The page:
Two, I spent an hour most evenings learning something new. My employer purchased a bunch of materials for learning for me and I used them. I took books home on computer programming, on the science of the area that I was working in, on how to model data. I read those books and took notes on them for at least an hour each night, and I often tried out things I was learning about right at I was reading them. This was my routine for about an hour after work each night, as I arrived home before my wife did (I usually left well before she did in the morning, too).

Those two things were much like adding a big healthy dollop of money to my savings account each day. They started producing dividends immediately. I was almost immediately a little further along in terms of understanding the challenges before me than I ever had been before. With almost every passing day, I could feel myself progressing from completely overwhelmed to being able to handle small pieces of the project to being able to handle bigger and bigger pieces to being able to feel like I could manage the whole thing to actually feeling like I could handle this with ease and mold it into something great.

Later on in my career, I did a similar thing with networking. I decided to spend a little bit of time each day simply connecting with and getting to know other people in my field. Within several months, I had built a pile of really strong relationships within my field, some of which I still have almost a decade after switching career paths.

The key? In both cases, I just devoted a little bit of extra effort each day, and like compound interest, that little bit of extra effort built on itself quite rapidly until it grew into something amazing.

It doesn’t take that much additional effort, either. The value is that it grows on top of itself, just like compound interest. If you apply a little bit of extra effort consistently, you quickly go from being an average employee to being a great one.

The things you learn in that extra fifteen minutes or half an hour one day can be applied the following day. Plus, that next day, you’re fifteen minutes or half an hour further along in terms of learning about that topic, so you get even further ahead. Soon, you’re grasping topics or achieving things that are far beyond what you would otherwise be able to achieve.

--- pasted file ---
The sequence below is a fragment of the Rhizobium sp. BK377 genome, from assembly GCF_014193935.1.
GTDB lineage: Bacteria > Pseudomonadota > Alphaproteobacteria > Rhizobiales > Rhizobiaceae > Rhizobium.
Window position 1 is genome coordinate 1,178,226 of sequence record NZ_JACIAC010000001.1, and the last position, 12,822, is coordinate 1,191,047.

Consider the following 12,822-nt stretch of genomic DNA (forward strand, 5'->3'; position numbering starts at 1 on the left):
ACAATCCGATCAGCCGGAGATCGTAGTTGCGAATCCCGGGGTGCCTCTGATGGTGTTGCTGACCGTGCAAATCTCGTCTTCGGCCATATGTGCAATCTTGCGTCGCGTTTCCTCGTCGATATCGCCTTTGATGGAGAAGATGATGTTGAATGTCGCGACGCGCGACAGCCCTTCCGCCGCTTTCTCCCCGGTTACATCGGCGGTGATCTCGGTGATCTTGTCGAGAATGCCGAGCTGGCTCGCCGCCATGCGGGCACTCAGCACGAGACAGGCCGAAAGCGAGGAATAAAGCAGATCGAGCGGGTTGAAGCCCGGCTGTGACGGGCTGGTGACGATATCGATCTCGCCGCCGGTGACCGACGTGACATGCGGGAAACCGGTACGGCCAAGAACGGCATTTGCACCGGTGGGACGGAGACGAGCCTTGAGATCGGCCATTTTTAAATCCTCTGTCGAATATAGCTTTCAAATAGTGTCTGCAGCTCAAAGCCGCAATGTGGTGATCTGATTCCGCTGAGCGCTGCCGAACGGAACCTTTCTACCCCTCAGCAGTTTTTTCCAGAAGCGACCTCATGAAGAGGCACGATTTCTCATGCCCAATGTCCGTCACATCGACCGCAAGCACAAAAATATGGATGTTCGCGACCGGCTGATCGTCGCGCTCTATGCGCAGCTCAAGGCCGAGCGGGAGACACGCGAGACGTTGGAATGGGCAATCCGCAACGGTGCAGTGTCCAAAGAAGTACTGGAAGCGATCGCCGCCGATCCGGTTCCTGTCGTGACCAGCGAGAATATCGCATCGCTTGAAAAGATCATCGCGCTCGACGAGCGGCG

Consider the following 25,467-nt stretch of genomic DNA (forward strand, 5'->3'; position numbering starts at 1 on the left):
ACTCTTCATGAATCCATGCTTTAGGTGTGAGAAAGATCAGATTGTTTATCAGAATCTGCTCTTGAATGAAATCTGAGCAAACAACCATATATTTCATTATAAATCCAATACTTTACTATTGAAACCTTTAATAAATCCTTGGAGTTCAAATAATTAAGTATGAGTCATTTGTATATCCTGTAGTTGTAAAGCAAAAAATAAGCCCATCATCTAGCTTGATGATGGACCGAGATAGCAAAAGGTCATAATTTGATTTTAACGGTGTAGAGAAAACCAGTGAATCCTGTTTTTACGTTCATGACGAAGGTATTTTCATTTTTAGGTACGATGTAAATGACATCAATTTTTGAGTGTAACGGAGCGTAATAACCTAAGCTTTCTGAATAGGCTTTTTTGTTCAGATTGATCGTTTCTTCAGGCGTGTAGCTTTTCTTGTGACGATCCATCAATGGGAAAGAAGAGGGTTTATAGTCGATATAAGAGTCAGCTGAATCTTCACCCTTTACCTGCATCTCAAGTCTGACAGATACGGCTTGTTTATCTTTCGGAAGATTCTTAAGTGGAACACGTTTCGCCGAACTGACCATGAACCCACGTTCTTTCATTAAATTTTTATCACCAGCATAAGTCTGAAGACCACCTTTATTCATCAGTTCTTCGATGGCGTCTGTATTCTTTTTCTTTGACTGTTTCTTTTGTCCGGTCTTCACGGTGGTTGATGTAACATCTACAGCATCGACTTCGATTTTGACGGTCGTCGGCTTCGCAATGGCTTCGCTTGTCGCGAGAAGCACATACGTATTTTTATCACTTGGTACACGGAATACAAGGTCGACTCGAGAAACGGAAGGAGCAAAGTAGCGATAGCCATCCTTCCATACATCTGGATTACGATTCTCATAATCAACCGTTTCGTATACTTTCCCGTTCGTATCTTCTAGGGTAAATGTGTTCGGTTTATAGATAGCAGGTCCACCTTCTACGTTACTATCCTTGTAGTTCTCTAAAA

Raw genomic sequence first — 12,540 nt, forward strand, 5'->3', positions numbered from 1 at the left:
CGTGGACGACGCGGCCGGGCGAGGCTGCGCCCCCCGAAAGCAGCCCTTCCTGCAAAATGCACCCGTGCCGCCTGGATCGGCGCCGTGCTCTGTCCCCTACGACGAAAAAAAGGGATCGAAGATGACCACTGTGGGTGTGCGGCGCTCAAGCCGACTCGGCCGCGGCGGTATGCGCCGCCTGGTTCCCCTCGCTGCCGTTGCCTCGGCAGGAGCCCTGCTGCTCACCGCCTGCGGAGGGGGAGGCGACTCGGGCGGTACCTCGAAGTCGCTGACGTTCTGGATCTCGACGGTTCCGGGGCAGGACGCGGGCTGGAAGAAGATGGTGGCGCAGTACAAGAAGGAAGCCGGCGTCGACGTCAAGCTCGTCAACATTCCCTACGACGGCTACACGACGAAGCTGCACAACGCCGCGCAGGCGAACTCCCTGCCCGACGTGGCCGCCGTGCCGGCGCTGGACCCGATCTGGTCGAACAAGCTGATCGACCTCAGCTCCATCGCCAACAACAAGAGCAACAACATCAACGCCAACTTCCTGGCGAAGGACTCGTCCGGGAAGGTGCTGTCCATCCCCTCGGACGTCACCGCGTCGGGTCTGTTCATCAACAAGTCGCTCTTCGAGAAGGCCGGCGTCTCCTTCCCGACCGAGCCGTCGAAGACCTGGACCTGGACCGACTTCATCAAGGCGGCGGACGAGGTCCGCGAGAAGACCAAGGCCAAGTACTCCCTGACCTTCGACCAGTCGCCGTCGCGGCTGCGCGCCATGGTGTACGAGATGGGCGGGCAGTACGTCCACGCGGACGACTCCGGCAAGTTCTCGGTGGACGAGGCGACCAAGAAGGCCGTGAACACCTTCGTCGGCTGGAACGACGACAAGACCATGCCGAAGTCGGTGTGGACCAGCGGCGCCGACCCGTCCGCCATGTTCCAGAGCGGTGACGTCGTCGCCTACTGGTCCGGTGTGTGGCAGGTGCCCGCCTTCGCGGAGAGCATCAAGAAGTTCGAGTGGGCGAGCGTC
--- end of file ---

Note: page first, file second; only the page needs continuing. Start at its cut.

Isn’t there an “upper limit” to this? There absolutely is. My experience has been that most people have about four to six hours of truly productive work in them per day. It seems to be true for me and true for many others. You can do “busy work” beyond that, but in terms of actually applying skill and solving challenging problems, that’s the limit.

Because of that, there’s only so much you can “add” to a given day and still get real value out of that time. The key is to make sure you’re “adding” enough to get to your daily cap of genuinely productive work before you start to trail off. Many people have days that are filled with pockets of downtime and busy work, so by using that downtime and some of that busy work time more productively (less web surfing and texting, more studying and smart tasks) one can reach that daily limit of productive time and thus maximize that “compound interest” of career benefits.

In simplest terms, most people have the focus to get six hours of really good work done per day, and when you come in below that, you’re wasting a huge career opportunity because of the “compound interest” effect of the genuinely useful things you could be doing with that time.

Sounds good. What’s the first step? The first step here is to cut out time wasting at work. Things that waste time, like visiting websites that don’t help you grow in your career or in your life, napping, playing games, and so on need to be cut out of your day. They’re not helping you succeed or to do anything other than pass the time, and every moment you spend on those things is a moment where someone is passing you by on the career ladder. Start working on recognizing when you’re wasting time at work and make an effort to fill that time with something more useful for your career instead.

You also may want to consider blocking off a little time in the evening for self-improvement and self-learning. I have found that spending an hour or so in the later stages of the day on studying, research, and brainstorming makes future days flow much better. It’s a phenomenon that’s been true in my career as a writer and, separately, in my earlier research-oriented career and my programming career. Simply setting aside half an hour or an hour after work closes focused entirely on what makes you and your career better and not just pleasing to your boss can make a huge difference in your career trajectory.

What specific things can I do to “compound” in my career? Here are seven things anyone can do to add some “compounding” to their career. Time invested in these things is almost never wasted, as each one will make you a more effective worker in your career path.

Network effectively, learn about the people around you, and build a lot of great professional peer contacts. There are countless ways to do this. You might get involved in a local Meetup group that’s aligned to your career goals, or find an online community that’s related to your career path. Maybe you’ll simply find people on Twitter or LinkedIn. Perhaps there’s a group of people in your office or corporate environment, or maybe there are conventions you can go to.